‘Stop Robocalling Me!’; ‘I Didn’t!’
‘Stop Robocalling Me!’; ‘I Didn’t!’
Robocall recipients lash out, unaware that numbers on the other end may have been ‘spoofed’ by scammers
By Sarah Krouse Updated Dec. 31, 2018 1:09 p.m. ET
Jeffrey Lewis Knapp saves the four to six telephone numbers his caller ID logs each day. At night he seeks his revenge, calling back the people he thinks are illegal robocallers. “How can I help you?” the Arizona-based retiree says he asks the people who answer.
The problem with Mr. Knapp’s approach: He sometimes calls people who didn’t, in fact, call him first. Instead, the individuals he calls are themselves victims of a phone-related crime called malicious number spoofing, in which callers falsify their number to disguise their identities.
“A lot of times they don’t know that their number was used,” said Mr. Knapp, 66. “I had one guy get a little irritated and hung up, but most are pretty positive.”
Americans’ growing battle against illegal robocallers has reached a boiling point, with victims of one form of phone-related malfeasance now lashing out at those impacted by a different form of it.
Hiya, one of many mobile phone applications with call-blocking features, estimates that there were 8 billion robocalls to U.S. cellphones in the final quarter of 2018, up from about 5 billion in the first quarter.
Many illegal robocalls use number spoofing to obscure their identities. The practice allows bad actors to display to recipients numbers that aren’t actually the ones they are calling from.
Meir Cohen, chief executive of TelTech Systems Inc., which sells an unwanted-call blocking app called RoboKiller, said phone numbers are often misused when robocallers deliberately generate numbers that appear to be in the same area code as the recipient. It is meant to lead victims to believe the call is legitimate and answer their phone.
Web-based calling technology makes it easy for robocallers to display a randomly generated number. The phone numbers spoofed, however, may belong to a real person or business that is unaware that the number is being used that way.
There is no fail-safe way for consumers to keep their numbers from being spoofed and even changing numbers won’t guarantee that the problem will go away, robocall prevention specialists say.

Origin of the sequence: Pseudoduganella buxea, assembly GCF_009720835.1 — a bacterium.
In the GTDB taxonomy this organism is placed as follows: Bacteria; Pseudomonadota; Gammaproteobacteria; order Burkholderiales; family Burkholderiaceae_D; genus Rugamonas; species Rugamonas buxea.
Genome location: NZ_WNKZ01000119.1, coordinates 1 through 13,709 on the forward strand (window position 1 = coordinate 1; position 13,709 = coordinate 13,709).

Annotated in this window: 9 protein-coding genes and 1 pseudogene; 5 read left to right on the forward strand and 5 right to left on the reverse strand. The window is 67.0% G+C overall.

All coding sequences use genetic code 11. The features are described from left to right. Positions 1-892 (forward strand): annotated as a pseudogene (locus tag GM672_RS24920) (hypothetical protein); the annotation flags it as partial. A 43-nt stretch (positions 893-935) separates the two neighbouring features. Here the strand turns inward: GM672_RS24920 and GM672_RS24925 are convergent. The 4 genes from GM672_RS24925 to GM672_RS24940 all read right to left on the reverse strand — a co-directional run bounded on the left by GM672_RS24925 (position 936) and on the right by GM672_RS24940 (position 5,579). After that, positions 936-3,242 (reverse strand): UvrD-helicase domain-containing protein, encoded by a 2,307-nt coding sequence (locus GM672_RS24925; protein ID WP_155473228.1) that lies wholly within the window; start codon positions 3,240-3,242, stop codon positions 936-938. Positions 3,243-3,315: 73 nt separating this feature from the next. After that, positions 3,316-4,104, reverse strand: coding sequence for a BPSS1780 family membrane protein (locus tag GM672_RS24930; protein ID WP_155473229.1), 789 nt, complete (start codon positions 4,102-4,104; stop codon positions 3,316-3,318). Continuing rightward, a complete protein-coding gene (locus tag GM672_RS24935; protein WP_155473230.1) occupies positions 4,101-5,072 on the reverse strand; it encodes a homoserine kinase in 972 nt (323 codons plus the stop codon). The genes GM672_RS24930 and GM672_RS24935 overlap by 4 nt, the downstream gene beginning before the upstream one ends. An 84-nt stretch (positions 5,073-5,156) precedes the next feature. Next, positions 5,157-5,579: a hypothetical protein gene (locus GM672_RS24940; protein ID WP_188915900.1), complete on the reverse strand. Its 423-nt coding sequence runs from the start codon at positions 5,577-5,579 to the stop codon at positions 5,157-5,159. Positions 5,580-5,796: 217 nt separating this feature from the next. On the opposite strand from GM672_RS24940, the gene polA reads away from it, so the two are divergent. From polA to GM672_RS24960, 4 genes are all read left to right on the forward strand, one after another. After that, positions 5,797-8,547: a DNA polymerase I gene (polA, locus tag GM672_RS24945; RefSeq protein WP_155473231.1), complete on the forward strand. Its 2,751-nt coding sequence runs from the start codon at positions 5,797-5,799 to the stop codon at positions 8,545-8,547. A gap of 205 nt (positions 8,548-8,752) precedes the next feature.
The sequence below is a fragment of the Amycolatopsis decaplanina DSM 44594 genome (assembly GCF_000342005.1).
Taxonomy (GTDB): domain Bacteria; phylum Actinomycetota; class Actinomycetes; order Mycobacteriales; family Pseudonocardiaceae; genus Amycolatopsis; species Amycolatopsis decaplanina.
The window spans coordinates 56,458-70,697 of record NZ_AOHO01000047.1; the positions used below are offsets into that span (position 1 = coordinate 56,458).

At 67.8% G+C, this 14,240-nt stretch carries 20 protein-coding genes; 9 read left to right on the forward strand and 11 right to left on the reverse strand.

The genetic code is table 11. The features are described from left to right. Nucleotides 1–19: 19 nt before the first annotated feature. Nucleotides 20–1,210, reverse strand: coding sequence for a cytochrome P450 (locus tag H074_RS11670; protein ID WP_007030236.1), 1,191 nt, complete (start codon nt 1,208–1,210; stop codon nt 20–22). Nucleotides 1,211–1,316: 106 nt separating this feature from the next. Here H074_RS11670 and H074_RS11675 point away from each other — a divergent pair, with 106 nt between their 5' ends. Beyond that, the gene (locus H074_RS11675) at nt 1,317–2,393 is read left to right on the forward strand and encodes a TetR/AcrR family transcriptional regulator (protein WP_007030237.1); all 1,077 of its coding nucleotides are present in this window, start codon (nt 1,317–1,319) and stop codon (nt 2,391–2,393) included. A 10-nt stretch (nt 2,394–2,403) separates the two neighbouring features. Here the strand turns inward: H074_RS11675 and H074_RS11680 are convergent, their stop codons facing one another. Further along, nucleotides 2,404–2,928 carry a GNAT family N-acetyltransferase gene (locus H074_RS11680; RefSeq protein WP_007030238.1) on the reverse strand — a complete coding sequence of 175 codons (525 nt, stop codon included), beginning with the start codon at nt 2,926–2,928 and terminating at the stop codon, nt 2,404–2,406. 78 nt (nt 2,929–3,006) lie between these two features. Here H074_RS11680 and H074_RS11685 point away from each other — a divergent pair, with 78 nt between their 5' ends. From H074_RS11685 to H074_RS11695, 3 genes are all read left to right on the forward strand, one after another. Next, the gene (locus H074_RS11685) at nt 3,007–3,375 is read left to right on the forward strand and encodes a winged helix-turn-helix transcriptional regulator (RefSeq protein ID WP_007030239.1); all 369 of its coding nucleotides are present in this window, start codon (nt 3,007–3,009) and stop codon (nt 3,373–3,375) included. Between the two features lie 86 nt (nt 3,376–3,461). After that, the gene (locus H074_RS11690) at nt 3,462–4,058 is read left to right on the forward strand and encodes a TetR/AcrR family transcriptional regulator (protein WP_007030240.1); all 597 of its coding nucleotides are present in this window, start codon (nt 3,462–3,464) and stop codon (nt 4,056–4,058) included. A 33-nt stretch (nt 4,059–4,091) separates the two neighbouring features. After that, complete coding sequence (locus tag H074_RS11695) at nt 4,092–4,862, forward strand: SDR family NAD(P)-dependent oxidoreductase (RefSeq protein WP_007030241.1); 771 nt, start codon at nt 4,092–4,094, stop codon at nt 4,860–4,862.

The Federal Communications Commission has said that combating illegal robocalls and malicious phone-number spoofing is its top consumer protection priority and that consumers and businesses impacted by the problem can file a complaint with the agency or record a voice-mail message that says they don’t make marketing calls.
But clamping down on spoofing is difficult.
“A lot of spoofing can happen overseas and when it happens from overseas it can be very difficult to trace the origins of a call,” said Christine Reilly, a partner at Manatt, Phelps & Phillips, LLP, who works with companies on compliance with consumer protection laws.
There are also legitimate uses of spoofing, which makes an outright ban on such technology problematic.
A doctor who wants to call patients back from her cellphone may want to spoof her office number to avoid giving out personal contact information. A domestic violence shelter, where privacy is paramount, may similarly wish to disguise its number when it calls the home of a client.
The FCC has so far handed hefty penalties to bad actors and allowed carriers to block calls from fake area codes as well as numbers that aren’t used for outbound calls.
The agency in September proposed a $37.5 million fine against a Tucson-based company for maliciously spoofing numbers in millions of telemarketing calls over a period of 14 months starting in 2016. In that case, at least one person in Arizona received more than five calls a day from people complaining that she had called them when in fact the company had used her number.
The telecommunications industry, meanwhile, is working on a call-certifying protocol (known as STIR) as well as guidelines for implementing it (known as SHAKEN) in the coming years. Under that system, carriers on the originating end of a phone call would check to make sure that the caller has the right to use a given number while the carrier on the receiving end would certify that nothing had changed as the call was routed and received.
Consumers will eventually see an indicator on their phone signaling whether a call has been verified. If a bad actor spoofed a number, that verification would not occur.
Efforts to stop phone-number abuse such as spoofing have had a limited impact so far, with some victims of angry calls fearful for their safety or finding themselves taking heat from strangers.
Angela Santiago changed her phone number of 20 years after receiving an angry call from a woman accusing her of robocalling. After doing so, however, the same thing happened with her new number.
“It’s a violation and a huge inconvenience,” Ms. Santiago said.